At OYIS, we are proud to be an IB World School that offers the PYP, MYP and the IB Diploma.
But what do those acronyms actually mean for your child?
Offering IB’s three main programs means there is a clear path for your child, as they move from Grade 2 to Grade 7 and, eventually, to Grade 12 and beyond.
However, each program has its own distinct qualities that reflect the way children learn at different ages. PYP is very different from MYP. And the IB Diploma is very different from MYP in lots of ways. So how do we make sure that the path through school is logical and that these programs are connected?
It may be useful to think of the three programs as three neighbouring islands.
Each island looks roughly the same – it has the same trees, the same wildlife and the same environment. But each island also has its own unique qualities. If we extend the metaphor a little, let’s say they all have one special fruit that can only be found on that island. It’s a great fruit, but it would be even better if it were mixed with the unique fruits on the other two islands.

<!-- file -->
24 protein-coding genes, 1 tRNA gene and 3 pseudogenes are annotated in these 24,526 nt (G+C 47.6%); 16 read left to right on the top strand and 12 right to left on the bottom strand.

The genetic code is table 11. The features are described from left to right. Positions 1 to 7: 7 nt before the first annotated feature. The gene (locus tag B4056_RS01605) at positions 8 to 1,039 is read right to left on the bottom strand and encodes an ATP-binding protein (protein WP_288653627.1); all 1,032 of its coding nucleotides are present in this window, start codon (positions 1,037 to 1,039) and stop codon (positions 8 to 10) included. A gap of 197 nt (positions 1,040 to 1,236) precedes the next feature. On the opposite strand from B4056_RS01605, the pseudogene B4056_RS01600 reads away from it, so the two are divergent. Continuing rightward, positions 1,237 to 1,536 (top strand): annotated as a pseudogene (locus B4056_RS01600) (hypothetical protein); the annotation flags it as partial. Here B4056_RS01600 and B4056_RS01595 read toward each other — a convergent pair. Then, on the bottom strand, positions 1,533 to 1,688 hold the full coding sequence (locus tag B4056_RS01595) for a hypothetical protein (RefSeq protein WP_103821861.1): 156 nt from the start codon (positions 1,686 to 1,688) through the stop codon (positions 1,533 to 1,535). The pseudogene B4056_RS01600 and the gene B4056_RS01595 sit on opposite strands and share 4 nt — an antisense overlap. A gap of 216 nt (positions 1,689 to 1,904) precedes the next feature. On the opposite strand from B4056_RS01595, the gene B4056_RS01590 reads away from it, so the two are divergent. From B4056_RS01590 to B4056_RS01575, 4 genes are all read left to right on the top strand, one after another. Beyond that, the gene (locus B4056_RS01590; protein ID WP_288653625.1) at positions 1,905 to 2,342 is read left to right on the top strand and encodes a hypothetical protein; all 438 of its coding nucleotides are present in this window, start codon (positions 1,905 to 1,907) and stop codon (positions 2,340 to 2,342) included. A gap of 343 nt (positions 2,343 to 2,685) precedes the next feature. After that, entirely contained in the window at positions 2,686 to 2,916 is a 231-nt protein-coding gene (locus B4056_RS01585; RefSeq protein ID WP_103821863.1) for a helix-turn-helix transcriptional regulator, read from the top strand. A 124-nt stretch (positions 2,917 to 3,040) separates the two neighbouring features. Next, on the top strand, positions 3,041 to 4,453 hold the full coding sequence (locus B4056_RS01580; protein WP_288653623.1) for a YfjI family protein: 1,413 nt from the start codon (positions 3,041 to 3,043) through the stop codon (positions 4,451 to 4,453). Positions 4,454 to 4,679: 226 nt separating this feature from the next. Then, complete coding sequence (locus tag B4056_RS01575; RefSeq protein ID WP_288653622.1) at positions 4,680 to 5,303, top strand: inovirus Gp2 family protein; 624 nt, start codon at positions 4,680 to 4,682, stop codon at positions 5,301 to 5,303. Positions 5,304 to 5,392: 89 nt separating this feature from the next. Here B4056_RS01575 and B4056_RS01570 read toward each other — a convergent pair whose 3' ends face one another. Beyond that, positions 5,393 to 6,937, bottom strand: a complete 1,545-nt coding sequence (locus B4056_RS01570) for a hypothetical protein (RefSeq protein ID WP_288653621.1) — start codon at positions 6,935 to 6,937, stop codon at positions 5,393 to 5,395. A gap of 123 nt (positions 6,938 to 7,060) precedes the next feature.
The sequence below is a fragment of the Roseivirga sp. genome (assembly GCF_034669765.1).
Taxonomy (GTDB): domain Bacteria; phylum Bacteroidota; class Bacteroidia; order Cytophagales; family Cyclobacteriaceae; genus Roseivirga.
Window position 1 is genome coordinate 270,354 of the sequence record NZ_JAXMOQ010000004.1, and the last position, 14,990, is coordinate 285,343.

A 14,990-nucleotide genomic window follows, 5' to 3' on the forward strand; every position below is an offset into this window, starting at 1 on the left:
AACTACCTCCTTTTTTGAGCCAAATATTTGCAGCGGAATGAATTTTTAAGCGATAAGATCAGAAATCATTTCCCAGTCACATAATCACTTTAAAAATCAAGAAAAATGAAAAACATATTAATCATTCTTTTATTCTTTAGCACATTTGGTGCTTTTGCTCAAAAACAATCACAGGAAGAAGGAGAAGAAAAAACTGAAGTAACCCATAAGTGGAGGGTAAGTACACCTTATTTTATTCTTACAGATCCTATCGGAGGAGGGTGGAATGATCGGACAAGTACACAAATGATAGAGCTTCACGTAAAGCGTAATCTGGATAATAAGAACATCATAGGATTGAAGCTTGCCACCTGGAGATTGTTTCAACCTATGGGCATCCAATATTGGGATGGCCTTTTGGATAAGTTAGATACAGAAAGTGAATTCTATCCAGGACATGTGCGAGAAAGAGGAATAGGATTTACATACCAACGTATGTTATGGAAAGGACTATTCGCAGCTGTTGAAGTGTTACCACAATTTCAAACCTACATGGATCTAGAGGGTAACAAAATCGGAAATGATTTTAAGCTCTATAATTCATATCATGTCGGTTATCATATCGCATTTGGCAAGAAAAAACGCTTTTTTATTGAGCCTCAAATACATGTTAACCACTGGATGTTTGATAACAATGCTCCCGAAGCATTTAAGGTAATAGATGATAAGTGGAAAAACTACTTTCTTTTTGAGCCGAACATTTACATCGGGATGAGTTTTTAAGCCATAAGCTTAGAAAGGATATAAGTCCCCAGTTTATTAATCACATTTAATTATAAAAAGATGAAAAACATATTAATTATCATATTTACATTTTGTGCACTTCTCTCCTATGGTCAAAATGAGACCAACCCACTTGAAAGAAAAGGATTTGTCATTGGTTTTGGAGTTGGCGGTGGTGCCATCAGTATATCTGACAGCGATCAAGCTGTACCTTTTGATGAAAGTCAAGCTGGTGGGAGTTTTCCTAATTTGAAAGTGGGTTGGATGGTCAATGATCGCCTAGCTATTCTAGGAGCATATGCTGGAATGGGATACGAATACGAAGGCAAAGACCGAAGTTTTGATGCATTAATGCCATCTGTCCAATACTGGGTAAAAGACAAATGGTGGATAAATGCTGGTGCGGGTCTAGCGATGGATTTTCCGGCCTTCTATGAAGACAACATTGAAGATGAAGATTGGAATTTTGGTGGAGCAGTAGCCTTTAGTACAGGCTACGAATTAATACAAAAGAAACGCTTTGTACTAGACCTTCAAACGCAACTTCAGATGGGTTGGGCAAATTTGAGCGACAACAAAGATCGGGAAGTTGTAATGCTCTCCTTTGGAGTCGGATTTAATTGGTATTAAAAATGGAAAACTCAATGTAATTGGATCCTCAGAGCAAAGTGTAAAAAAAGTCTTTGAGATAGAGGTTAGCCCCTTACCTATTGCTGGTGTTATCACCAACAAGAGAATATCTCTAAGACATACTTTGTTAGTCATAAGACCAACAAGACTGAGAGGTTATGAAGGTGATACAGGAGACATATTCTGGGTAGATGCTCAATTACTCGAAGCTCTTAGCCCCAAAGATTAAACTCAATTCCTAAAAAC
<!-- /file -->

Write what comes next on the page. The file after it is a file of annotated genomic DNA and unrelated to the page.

The only way to get between each island and create this fruity elixir is to build solid bridges. Once these have been made, it’s easy to move from one island to the next and collect all the ingredients you need.
One of those islands is the Primary Years Programme (PYP). Here, students learn through different Units of Inquiry that look at global issues that affect them and their world. Within each unit there are chances to learn essential literacy, numeracy and conceptual understandings, as well as the attributes of the IB Learner Profile. There are few stand-alone ‘Maths’ or ‘Science’ lessons; instead students learn in a transdisciplinary way that focuses on a topic and develop a range of connected skills and knowledge.